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Kelly Furey

SFU Co-op Student
Communication, Art + Technology › Communication

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Starting a new Co-op can be exciting, overwhelming and intimidating all at the same time. The key to flourishing in your new position is learning to maximize your work experience.

1. Take Initiative

Checked everything off your to-do list today? Now is your chance to pursue additional opportunities within the office. Broaden your professional skill set by taking on additional projects and gaining new experiences. Rather than twiddling your thumbs at your desk all day, let your supervisor know when you don’t have a lot on your plate and take the initiative to seek out new opportunities. Express your keen interest to learn by asking to sit in on meetings, work with different clients and shadow colleagues from different departments.

For example, every morning at the office, we hold a team-huddle to discuss daily goals, collaborate and communicate effective strategies. I take this opportunity to offer my colleagues a helping hand and take on new assignments, gaining exposure to all facets of the company. 

 2. Request Feedback

Constructive feedback is fundamental to the success of your Co-op. Check in with your supervisor throughout your work term to ensure that you are not only meeting but exceeding the expectations of your role. Half way through your co-op work term, an advisor will coordinate an on-site visit to check in with you and your supervisors on your progress thus far. Rather than waiting for that half-way period, take the initiative to approach your supervisor for feedback at an earlier stage in the game. Always be receptive and open to critique – feedback is invaluable.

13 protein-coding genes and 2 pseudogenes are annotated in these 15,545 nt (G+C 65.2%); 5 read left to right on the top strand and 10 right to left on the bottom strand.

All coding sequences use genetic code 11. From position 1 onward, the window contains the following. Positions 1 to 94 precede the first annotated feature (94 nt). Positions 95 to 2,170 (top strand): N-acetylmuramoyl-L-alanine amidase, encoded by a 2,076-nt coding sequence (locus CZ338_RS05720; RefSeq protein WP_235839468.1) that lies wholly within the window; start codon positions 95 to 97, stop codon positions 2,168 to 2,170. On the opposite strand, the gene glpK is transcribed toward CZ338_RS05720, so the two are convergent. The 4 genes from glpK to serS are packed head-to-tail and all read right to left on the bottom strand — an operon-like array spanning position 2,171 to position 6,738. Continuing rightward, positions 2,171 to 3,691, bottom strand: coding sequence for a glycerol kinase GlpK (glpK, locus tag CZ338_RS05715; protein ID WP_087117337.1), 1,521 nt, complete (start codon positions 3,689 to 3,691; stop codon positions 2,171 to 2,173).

3. Set Goals

The only thing more important than requesting feedback is learning how to receive it. Take note of the feedback you have received and create a list of professional objectives. Apply suggestions and strategies provided by your supervisor and keep track of what is most effective for you. I keep a journal to record the feedback I receive, the strategies I develop to apply said feedback and the final outcome to the novel approach I employ.

4. Ask Away

“The art and science of asking questions is the source of all knowledge”

Thomas Berger

Tackle the unknown by asking questions. As a student you are not expected to be 100% confident and familiar with everything right off the bat - don’t be afraid to ask questions. Posed with a task you are unfamiliar with? Let your supervisor know! Gain a stronger grasp on the task at hand by asking your colleagues to further elaborate, explain or demonstrate. Whenever I am sitting in on a meeting or phone call, I jot down a list of questions for my supervisor that arise during the conversation. I find this to be the most effective way to catch on to new lingo, concepts or ideas that I am unfamiliar with.

5. Network

Establish a strong working relationship with your supervisor and fellow colleagues within the office. Chances are, you will probably work with some inspiring people – given the appropriate opportunity, pick their brains! Grasp a more comprehensive understanding of what it takes to move forward in your industry by listening to everyone’s unique story. I am always fascinated to hear more about my colleague’s background and how they got to where they are today.  After you complete your co-op, stay in touch with your colleagues on LinkedIn.

Keep in mind that at the end of the day, your Co-op experience is entirely dependent on your efforts; you will only walk away with what you contribute to the role. It is ultimately your responsibility to step up to the plate and take initiative to go above and beyond to thrive in your position. 

About the Author

Kelly Furey

SFU Co-op Student
Communication, Art + Technology › Communication
Connect with Kelly on Twitter and LinkedIn

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